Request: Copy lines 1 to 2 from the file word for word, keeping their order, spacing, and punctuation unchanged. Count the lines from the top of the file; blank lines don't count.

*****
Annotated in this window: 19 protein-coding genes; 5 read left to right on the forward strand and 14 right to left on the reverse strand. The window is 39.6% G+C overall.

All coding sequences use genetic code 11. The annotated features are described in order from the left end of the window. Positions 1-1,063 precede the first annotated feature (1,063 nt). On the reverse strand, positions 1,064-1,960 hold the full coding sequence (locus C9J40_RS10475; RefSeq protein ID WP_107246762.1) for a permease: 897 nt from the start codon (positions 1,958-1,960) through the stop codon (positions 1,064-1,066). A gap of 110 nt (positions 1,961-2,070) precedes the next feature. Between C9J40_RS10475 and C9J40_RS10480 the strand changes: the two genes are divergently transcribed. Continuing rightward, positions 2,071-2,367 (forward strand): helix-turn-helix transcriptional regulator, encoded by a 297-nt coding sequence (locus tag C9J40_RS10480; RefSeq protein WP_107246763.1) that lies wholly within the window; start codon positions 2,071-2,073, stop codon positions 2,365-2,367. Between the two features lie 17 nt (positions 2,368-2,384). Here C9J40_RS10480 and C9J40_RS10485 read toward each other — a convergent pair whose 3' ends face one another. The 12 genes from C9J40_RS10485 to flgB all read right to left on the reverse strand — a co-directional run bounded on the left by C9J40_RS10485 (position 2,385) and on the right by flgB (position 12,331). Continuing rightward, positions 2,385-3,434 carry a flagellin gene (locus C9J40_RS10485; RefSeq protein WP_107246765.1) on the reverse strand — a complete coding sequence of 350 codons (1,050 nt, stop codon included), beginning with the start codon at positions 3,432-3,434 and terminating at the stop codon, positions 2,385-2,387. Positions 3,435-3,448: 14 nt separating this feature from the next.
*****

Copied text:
Annotated in this window: 19 protein-coding genes; 5 read left to right on the forward strand and 14 right to left on the reverse strand. The window is 39.6% G+C overall.

All coding sequences use genetic code 11. The annotated features are described in order from the left end of the window. Positions 1-1,063 precede the first annotated feature (1,063 nt). On the reverse strand, positions 1,064-1,960 hold the full coding sequence (locus C9J40_RS10475; RefSeq protein ID WP_107246762.1) for a permease: 897 nt from the start codon (positions 1,958-1,960) through the stop codon (positions 1,064-1,066). A gap of 110 nt (positions 1,961-2,070) precedes the next feature. Between C9J40_RS10475 and C9J40_RS10480 the strand changes: the two genes are divergently transcribed. Continuing rightward, positions 2,071-2,367 (forward strand): helix-turn-helix transcriptional regulator, encoded by a 297-nt coding sequence (locus tag C9J40_RS10480; RefSeq protein WP_107246763.1) that lies wholly within the window; start codon positions 2,071-2,073, stop codon positions 2,365-2,367. Between the two features lie 17 nt (positions 2,368-2,384). Here C9J40_RS10480 and C9J40_RS10485 read toward each other — a convergent pair whose 3' ends face one another. The 12 genes from C9J40_RS10485 to flgB all read right to left on the reverse strand — a co-directional run bounded on the left by C9J40_RS10485 (position 2,385) and on the right by flgB (position 12,331). Continuing rightward, positions 2,385-3,434 carry a flagellin gene (locus C9J40_RS10485; RefSeq protein WP_107246765.1) on the reverse strand — a complete coding sequence of 350 codons (1,050 nt, stop codon included), beginning with the start codon at positions 3,432-3,434 and terminating at the stop codon, positions 2,385-2,387. Positions 3,435-3,448: 14 nt separating this feature from the next.